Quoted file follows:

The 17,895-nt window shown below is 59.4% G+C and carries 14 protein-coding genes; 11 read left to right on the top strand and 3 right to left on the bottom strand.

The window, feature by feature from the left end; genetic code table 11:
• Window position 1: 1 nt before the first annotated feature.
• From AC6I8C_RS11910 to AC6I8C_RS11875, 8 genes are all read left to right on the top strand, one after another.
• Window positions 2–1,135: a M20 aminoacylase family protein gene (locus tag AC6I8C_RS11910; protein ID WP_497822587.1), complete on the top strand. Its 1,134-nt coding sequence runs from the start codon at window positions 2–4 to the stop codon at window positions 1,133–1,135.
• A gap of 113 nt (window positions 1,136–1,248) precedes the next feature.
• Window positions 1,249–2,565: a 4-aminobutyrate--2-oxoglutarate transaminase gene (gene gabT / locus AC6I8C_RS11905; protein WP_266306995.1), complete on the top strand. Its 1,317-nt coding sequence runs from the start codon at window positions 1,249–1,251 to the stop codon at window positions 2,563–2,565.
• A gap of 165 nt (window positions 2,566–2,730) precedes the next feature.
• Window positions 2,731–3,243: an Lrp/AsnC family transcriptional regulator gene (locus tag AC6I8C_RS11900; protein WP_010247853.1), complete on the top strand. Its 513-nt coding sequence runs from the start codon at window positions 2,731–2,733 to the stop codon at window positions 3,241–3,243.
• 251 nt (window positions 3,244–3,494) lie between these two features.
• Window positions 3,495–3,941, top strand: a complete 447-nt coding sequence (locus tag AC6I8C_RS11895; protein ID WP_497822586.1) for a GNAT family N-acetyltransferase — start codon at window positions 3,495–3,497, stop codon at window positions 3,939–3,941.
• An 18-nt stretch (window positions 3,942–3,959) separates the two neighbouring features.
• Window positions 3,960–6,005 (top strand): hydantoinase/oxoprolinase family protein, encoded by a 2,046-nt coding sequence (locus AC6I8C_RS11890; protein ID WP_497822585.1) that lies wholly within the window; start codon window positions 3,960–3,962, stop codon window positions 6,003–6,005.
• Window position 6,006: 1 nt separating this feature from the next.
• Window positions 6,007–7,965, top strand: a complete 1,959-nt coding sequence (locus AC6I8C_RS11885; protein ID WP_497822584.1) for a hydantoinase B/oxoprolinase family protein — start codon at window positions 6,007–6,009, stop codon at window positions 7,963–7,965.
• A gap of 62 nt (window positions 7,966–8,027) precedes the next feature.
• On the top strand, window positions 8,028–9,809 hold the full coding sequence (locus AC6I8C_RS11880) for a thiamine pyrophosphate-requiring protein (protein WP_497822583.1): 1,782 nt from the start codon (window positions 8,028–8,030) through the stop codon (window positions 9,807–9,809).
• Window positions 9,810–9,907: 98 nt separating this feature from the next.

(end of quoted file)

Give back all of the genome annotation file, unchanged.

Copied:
The 17,895-nt window shown below is 59.4% G+C and carries 14 protein-coding genes; 11 read left to right on the top strand and 3 right to left on the bottom strand.

The window, feature by feature from the left end; genetic code table 11:
• Window position 1: 1 nt before the first annotated feature.
• From AC6I8C_RS11910 to AC6I8C_RS11875, 8 genes are all read left to right on the top strand, one after another.
• Window positions 2–1,135: a M20 aminoacylase family protein gene (locus tag AC6I8C_RS11910; protein ID WP_497822587.1), complete on the top strand. Its 1,134-nt coding sequence runs from the start codon at window positions 2–4 to the stop codon at window positions 1,133–1,135.
• A gap of 113 nt (window positions 1,136–1,248) precedes the next feature.
• Window positions 1,249–2,565: a 4-aminobutyrate--2-oxoglutarate transaminase gene (gene gabT / locus AC6I8C_RS11905; protein WP_266306995.1), complete on the top strand. Its 1,317-nt coding sequence runs from the start codon at window positions 1,249–1,251 to the stop codon at window positions 2,563–2,565.
• A gap of 165 nt (window positions 2,566–2,730) precedes the next feature.
• Window positions 2,731–3,243: an Lrp/AsnC family transcriptional regulator gene (locus tag AC6I8C_RS11900; protein WP_010247853.1), complete on the top strand. Its 513-nt coding sequence runs from the start codon at window positions 2,731–2,733 to the stop codon at window positions 3,241–3,243.
• 251 nt (window positions 3,244–3,494) lie between these two features.
• Window positions 3,495–3,941, top strand: a complete 447-nt coding sequence (locus tag AC6I8C_RS11895; protein ID WP_497822586.1) for a GNAT family N-acetyltransferase — start codon at window positions 3,495–3,497, stop codon at window positions 3,939–3,941.
• An 18-nt stretch (window positions 3,942–3,959) separates the two neighbouring features.
• Window positions 3,960–6,005 (top strand): hydantoinase/oxoprolinase family protein, encoded by a 2,046-nt coding sequence (locus AC6I8C_RS11890; protein ID WP_497822585.1) that lies wholly within the window; start codon window positions 3,960–3,962, stop codon window positions 6,003–6,005.
• Window position 6,006: 1 nt separating this feature from the next.
• Window positions 6,007–7,965, top strand: a complete 1,959-nt coding sequence (locus AC6I8C_RS11885; protein ID WP_497822584.1) for a hydantoinase B/oxoprolinase family protein — start codon at window positions 6,007–6,009, stop codon at window positions 7,963–7,965.
• A gap of 62 nt (window positions 7,966–8,027) precedes the next feature.
• On the top strand, window positions 8,028–9,809 hold the full coding sequence (locus AC6I8C_RS11880) for a thiamine pyrophosphate-requiring protein (protein WP_497822583.1): 1,782 nt from the start codon (window positions 8,028–8,030) through the stop codon (window positions 9,807–9,809).
• Window positions 9,810–9,907: 98 nt separating this feature from the next.